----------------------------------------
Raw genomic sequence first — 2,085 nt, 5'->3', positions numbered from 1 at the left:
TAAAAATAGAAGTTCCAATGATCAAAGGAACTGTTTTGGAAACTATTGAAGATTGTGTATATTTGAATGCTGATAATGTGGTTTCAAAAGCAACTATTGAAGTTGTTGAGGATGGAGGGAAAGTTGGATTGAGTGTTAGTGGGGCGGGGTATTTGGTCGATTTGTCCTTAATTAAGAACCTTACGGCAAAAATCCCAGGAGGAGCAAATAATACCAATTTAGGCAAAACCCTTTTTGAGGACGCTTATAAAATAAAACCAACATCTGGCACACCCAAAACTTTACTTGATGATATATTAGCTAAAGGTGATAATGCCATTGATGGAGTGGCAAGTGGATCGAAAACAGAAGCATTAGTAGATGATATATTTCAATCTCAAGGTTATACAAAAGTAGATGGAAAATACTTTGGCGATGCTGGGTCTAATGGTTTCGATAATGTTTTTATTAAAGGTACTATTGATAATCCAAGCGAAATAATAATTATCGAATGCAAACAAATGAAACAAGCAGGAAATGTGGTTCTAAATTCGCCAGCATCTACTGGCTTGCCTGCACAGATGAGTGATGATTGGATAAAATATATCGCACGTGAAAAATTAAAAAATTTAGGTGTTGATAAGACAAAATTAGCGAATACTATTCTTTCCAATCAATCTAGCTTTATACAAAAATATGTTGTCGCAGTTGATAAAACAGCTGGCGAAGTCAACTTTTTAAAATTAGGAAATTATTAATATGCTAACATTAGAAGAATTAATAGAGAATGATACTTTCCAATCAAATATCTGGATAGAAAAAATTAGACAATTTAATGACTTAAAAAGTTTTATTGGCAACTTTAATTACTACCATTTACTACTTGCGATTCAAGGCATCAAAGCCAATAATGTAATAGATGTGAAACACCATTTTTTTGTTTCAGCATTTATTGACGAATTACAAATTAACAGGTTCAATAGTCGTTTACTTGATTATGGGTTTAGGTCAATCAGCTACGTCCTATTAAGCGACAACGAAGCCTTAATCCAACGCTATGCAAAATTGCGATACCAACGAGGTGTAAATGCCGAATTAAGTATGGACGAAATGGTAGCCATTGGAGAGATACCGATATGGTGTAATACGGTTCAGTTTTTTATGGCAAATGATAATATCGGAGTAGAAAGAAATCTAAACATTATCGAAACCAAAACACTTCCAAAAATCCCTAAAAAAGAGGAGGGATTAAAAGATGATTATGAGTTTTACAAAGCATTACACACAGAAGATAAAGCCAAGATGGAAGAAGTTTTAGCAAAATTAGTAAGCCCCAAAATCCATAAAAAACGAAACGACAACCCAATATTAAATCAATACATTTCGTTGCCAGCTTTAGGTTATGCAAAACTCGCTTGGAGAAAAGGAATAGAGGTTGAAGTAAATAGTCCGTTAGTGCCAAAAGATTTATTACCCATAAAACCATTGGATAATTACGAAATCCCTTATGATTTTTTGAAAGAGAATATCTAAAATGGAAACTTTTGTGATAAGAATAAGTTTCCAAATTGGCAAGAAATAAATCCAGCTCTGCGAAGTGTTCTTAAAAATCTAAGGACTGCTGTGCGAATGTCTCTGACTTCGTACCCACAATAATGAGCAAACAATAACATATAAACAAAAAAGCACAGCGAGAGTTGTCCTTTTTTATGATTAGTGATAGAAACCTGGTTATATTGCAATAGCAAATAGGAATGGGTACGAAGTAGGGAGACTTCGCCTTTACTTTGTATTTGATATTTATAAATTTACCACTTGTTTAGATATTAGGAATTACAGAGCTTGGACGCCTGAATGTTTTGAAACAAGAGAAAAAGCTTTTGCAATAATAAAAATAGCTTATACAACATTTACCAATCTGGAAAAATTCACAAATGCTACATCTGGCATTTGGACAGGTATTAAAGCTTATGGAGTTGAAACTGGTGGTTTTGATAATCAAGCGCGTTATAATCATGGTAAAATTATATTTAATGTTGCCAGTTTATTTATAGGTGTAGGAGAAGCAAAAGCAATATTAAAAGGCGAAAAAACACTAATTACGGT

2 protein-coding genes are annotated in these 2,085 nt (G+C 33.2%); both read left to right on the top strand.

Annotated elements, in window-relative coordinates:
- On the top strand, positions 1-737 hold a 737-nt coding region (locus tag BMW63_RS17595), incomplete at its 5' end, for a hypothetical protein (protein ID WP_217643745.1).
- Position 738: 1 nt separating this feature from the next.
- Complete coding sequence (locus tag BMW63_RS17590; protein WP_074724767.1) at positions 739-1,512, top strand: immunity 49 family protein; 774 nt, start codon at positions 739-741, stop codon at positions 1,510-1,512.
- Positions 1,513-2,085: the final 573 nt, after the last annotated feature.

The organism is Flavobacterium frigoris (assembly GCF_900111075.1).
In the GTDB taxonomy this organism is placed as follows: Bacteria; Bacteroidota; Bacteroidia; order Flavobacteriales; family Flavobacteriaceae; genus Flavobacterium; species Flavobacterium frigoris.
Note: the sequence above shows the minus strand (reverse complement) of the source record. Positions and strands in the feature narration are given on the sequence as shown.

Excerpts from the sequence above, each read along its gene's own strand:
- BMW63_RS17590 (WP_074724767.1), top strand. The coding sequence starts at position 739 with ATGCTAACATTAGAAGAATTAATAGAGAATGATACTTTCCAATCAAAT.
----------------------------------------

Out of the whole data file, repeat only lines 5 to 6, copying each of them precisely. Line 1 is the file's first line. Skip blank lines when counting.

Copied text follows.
- On the top strand, positions 1-737 hold a 737-nt coding region (locus tag BMW63_RS17595), incomplete at its 5' end, for a hypothetical protein (protein ID WP_217643745.1).
- Position 738: 1 nt separating this feature from the next.